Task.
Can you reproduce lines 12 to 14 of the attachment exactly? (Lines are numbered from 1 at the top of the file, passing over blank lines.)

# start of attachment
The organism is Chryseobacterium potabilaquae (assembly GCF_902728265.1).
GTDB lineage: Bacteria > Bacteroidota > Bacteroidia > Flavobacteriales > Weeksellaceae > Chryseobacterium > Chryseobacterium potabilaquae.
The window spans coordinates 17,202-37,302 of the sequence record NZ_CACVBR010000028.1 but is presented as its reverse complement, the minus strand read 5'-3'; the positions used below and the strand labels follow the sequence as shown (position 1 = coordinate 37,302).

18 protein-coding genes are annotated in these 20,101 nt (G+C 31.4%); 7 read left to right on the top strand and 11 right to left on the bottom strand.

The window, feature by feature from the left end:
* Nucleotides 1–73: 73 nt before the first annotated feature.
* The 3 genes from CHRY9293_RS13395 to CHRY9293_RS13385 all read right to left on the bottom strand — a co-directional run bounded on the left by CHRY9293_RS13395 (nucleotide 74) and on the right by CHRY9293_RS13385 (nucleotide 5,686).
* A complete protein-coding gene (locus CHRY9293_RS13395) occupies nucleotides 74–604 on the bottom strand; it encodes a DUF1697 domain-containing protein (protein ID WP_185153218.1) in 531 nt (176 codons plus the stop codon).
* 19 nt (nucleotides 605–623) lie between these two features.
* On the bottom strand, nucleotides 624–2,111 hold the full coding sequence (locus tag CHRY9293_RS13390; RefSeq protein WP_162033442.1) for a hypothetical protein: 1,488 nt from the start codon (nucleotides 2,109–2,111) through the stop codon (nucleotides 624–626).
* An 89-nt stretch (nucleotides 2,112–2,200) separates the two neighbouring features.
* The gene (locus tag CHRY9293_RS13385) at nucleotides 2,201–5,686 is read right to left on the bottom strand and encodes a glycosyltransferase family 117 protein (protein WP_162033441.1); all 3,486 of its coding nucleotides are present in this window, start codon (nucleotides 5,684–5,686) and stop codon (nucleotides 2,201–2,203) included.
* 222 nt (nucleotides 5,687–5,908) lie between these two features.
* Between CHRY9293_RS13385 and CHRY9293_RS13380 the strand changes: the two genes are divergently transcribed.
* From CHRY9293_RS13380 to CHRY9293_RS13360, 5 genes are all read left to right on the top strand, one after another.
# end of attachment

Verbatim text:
* The gene (locus tag CHRY9293_RS13385) at nucleotides 2,201–5,686 is read right to left on the bottom strand and encodes a glycosyltransferase family 117 protein (protein WP_162033441.1); all 3,486 of its coding nucleotides are present in this window, start codon (nucleotides 5,684–5,686) and stop codon (nucleotides 2,201–2,203) included.
* 222 nt (nucleotides 5,687–5,908) lie between these two features.
* Between CHRY9293_RS13385 and CHRY9293_RS13380 the strand changes: the two genes are divergently transcribed.